The Eastern District of Kentucky has charged ten former National Football League (NFL) players, including former Washington Redskins running back, Clinton Portis, for their alleged involvement in defrauding a health care benefit program for retired NFL players to the tune of over $3.4 million.

Targeting the Gene Upshaw NFL Player Health Reimbursement Account Plan, the footballers had allegedly submitted fraudulent claims, amounting to over $3.9 million, and pocketed nearly $3.4 million from the payout between June 2017 and December 2018.

Commenting on the indictment, Assistant Attorney General Brian A. Benczkowski said in a statement, "Ten former NFL players allegedly committed a brazen, multi-million-dollar fraud on a health care plan meant to help their former teammates and other retired players pay legitimate, out-of-pocket medical expenses."

Clinton Portis
Clinton Portis Wikimedia Commons

What is 'the Plan'?

The Gene Upshaw NFL Player Health Reimbursement Account Plan, or simply known as 'the Plan', is an $800 million plan funded by the NFL and established in 2006 under a collective bargaining agreement to benefit retired players. It aids in the tax-free reimbursement of out-of-pocket medical expenses that are not covered by insurance, which are incurred by former players, their spouses, and their dependents.

Players who qualify for the program may receive up to $350,000 in tax-free reimbursements for themselves or their families. A seven-member board consisting of representatives appointed by the NFL administers the Plan, while the health service company, Cigna, serves as its benefits administrator. The Plan also enables the treatment of players suffering from cognitive and neurological diseases such as Parkinson's and Alzheimer's.

How the scheme played out

The indicted players would allegedly submit phony claims to the Plan for expensive medical equipment. Often, the value of every claim would be between $40,000 and $50,000, and the equipment that were never prescribed by any doctor, would never be purchased or received. Some of the claims for costly medical equipment included cryotherapy machines, hyperbaric oxygen chambers, ultrasound machines for the examination of women's health and electromagnetic therapy devices meant for horses.

The allegations in the indictment state that some of the players, that the prosecution calls the 'ringleaders', brought other eligible players on board by offering to submit or help them in the submission of phony claims. They would, in turn, receive bribes and kickbacks that could be as high as $10,000 or above for every submitted claim. The 'ringleaders' would allegedly impersonate other players and call the number provided by the Plan to seek updates on the submitted fraudulent claims.

In order to deceive the benefits administrator, Cigna, the players allegedly presented fabricated or phony paperwork to corroborate the false claims made. This included alleged forging of signatures of certified doctors and fake records from health care providers.

Correll Buckhalter
Correll Buckhalter                                      Wikimedia Commons

Who are the indicted players?

The list of indicted includes former players from various teams. They are Robert McCune (40), John Eubanks (36), Tamarick Vanover (45), Carlos Rogers (38), Clinton Portis, (38), Ceandris Brown (36), James Butler (37), Fredrick Bennett (35), Correll Buckhalter (41), and Etric Pruitt (38).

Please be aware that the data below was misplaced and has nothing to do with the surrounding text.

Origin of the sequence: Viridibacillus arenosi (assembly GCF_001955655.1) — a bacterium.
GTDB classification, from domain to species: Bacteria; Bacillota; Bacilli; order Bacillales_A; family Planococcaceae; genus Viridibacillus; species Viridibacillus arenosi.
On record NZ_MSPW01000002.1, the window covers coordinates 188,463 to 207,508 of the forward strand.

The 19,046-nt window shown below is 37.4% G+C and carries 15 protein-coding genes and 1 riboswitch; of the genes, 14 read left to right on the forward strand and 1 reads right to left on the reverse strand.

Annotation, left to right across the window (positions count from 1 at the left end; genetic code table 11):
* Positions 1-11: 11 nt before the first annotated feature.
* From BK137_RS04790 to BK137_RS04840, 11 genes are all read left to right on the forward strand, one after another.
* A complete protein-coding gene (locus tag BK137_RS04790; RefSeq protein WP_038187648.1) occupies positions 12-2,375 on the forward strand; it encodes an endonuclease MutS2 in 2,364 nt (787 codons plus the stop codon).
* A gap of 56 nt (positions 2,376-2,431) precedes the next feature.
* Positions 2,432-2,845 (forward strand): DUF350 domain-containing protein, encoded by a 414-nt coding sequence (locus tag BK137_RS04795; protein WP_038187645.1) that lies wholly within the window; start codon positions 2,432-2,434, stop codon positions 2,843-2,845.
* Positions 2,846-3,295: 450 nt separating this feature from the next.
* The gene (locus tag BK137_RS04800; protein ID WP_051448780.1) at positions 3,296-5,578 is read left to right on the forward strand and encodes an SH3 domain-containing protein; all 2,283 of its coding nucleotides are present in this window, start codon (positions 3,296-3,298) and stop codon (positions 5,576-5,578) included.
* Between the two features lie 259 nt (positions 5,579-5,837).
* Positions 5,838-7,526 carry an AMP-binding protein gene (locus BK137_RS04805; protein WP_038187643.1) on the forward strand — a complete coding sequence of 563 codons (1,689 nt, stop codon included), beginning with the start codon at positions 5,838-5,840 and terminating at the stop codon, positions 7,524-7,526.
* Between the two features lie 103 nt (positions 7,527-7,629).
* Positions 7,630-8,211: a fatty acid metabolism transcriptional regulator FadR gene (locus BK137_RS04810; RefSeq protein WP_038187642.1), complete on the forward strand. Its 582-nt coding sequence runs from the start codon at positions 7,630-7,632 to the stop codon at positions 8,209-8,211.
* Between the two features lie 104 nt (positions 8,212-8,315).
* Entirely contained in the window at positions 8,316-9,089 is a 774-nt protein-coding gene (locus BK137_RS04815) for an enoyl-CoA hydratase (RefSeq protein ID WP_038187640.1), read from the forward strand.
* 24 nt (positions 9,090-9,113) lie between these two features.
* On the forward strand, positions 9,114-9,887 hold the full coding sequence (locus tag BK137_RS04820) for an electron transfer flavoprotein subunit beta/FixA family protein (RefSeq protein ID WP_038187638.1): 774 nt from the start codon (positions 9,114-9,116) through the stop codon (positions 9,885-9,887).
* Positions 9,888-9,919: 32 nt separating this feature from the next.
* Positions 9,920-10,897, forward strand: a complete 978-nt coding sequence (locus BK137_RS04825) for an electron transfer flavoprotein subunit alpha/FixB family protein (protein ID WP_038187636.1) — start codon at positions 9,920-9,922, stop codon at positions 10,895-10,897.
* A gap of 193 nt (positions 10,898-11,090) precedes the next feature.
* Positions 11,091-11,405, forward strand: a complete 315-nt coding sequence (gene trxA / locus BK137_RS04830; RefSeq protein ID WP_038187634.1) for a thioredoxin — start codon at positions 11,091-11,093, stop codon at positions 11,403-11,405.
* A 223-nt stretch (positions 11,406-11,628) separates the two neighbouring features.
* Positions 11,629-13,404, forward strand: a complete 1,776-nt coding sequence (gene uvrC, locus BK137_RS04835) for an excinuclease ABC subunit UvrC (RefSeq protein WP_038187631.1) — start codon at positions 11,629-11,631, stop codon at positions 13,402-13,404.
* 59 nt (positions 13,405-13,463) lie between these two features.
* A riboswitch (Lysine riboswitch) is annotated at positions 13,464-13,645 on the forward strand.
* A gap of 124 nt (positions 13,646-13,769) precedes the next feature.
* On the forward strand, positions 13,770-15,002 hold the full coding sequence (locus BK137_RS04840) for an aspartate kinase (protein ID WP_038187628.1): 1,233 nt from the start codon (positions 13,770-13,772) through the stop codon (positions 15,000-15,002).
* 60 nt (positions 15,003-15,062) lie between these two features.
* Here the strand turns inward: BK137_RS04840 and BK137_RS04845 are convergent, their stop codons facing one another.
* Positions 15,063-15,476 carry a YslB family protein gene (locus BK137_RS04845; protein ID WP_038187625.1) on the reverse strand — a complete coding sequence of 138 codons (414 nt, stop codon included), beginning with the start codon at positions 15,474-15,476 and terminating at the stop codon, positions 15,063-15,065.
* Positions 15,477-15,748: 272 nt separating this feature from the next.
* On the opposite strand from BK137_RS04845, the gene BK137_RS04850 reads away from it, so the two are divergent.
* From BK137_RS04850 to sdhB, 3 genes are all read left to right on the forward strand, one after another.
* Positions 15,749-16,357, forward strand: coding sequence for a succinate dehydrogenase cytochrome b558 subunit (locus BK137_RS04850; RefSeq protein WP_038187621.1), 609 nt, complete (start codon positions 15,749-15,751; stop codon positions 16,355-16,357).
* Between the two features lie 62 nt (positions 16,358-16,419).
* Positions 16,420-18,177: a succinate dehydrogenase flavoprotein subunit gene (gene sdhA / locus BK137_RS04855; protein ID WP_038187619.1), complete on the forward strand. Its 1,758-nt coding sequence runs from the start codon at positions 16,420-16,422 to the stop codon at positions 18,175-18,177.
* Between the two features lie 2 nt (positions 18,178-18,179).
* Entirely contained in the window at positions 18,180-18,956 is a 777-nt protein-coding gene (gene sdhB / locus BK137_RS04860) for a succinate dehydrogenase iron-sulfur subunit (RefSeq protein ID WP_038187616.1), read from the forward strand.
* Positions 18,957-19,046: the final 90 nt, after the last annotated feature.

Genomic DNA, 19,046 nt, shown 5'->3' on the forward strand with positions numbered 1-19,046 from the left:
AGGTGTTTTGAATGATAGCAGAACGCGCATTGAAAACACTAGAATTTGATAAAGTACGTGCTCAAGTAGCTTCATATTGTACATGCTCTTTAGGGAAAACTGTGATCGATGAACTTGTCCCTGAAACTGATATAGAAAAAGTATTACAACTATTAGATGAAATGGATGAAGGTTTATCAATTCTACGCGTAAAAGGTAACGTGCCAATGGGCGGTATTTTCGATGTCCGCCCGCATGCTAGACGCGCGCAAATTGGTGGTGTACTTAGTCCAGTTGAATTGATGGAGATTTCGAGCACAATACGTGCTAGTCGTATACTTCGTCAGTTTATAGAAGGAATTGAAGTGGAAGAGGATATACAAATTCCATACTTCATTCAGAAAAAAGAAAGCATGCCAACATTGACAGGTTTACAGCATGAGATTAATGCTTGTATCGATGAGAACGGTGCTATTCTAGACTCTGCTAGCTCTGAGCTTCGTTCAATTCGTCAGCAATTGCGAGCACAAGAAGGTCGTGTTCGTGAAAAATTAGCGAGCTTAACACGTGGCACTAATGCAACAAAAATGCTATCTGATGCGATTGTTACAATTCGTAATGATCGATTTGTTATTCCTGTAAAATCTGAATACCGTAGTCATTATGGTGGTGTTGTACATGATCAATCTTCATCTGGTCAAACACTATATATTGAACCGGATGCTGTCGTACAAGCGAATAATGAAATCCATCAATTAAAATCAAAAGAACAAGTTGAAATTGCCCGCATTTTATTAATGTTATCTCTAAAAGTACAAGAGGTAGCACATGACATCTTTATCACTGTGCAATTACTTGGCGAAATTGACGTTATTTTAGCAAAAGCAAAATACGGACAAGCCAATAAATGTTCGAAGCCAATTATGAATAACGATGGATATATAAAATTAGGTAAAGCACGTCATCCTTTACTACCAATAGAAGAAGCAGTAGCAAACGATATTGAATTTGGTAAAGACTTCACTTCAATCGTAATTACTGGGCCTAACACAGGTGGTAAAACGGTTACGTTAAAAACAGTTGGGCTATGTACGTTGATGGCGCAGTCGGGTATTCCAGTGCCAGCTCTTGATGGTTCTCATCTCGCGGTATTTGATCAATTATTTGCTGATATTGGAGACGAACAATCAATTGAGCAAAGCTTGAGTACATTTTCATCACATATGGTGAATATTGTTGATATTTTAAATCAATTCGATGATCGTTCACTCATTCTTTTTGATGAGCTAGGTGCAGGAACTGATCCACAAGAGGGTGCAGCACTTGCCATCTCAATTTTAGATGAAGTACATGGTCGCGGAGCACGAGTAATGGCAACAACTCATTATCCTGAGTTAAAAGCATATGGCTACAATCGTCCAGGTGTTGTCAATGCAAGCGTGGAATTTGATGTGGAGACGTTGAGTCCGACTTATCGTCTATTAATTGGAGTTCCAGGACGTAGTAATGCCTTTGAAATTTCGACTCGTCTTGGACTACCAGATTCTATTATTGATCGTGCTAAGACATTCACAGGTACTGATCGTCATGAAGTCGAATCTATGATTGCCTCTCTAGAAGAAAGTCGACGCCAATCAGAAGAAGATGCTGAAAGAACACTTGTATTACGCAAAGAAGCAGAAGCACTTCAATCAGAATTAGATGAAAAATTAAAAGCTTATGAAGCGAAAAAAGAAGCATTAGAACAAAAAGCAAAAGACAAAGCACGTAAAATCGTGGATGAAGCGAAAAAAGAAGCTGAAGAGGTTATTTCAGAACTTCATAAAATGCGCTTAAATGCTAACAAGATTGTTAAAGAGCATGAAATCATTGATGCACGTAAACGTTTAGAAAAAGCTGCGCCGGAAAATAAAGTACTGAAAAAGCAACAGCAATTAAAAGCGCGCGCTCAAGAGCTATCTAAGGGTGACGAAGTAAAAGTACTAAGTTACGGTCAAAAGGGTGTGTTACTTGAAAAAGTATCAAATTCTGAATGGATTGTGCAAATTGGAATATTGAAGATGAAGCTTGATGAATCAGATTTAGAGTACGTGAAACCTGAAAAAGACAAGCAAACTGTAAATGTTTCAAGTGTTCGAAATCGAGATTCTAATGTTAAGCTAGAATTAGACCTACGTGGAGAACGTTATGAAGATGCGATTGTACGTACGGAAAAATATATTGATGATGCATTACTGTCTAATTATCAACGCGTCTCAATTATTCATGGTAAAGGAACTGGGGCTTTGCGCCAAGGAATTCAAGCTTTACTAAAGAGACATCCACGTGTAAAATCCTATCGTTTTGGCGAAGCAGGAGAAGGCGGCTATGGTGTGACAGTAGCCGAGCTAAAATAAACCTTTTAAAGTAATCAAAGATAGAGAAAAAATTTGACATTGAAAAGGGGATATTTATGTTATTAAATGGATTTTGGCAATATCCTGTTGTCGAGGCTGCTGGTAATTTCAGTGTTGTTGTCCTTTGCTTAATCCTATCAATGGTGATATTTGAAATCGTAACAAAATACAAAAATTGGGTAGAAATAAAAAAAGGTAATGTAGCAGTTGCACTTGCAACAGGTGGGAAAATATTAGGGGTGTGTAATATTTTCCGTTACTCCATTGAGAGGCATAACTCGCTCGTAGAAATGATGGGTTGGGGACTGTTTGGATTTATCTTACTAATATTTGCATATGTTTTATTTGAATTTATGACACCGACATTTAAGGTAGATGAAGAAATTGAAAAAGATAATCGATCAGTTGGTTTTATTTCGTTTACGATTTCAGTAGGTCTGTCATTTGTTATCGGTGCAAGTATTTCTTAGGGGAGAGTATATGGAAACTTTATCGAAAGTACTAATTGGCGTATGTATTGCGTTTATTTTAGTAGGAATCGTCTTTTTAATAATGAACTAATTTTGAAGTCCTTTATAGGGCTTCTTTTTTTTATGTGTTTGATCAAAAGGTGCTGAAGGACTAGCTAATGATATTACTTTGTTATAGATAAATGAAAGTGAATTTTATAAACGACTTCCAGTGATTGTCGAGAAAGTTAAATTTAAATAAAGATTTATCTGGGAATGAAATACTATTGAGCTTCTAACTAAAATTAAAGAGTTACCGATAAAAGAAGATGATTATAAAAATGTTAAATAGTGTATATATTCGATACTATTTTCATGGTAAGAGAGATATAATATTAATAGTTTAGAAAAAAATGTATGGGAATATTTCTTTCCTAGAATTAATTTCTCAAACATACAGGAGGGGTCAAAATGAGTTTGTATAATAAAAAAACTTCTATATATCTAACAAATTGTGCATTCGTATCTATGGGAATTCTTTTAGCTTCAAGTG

"The defendants are alleged to have developed and executed a fraudulent scheme to undermine a health care benefit plan established by the NFL – one established to help their former teammates and colleagues pay for legitimate medical expenses," said US Attorney Robert M. Duncan Jr., Eastern District of Kentucky.

The indictment

Two grand jury indictments have been filed in the Eastern District of Kentucky, outlining two alleged conspiracies involving different players but related to the same scheme aimed at defrauding the Plan.

McCune is charged with one count of conspiracy to commit wire fraud and health care fraud, and nine counts each for health care fraud and wire fraud. Eubanks, Vanover, and Rogers are each charged with one count of conspiracy to commit health care fraud and wire fraud, two counts of health care fraud and two counts of wire fraud. Portis, Brown, Butler, and Bennett are each charged with one count of conspiracy to commit health care fraud and wire fraud, one count of health care fraud and one count of wire fraud.

Carlos Rogers
Carlos Rogers Wikimedia Commons

Six of the indicted players agreed to surrender to federal authorities. The four who refused to surrender have been arrested.

In addition to the ten players, the government has filed a notice that it intends to file criminal charges against Joseph Horn (47) and Donald 'Reche' Caldwell (40) with conspiracy to commit health care fraud.

Disservice to deserving colleagues

Highlighting the risk at which deserving former players were put at by the alleged conspirators, Benczkowski said at a conference: "By defrauding the Plan and treating it like their own personal ATM machine, sadly, the defendants placed the Plan's tax exempt status at risk and threatened the ability of law-abiding former players to continue to receive tax-free reimbursements for legitimate medical expenses for themselves or their families."

George L. Piro, FBI Special Agent in Charge, Miami Field Office, said over 20 field offices were a part of the investigations. Highlighting the increasing trend of health care fraud across the nation, he commented, "This investigation serves as an illustration of the rampant and deliberate scams against health care plans occurring daily throughout the country."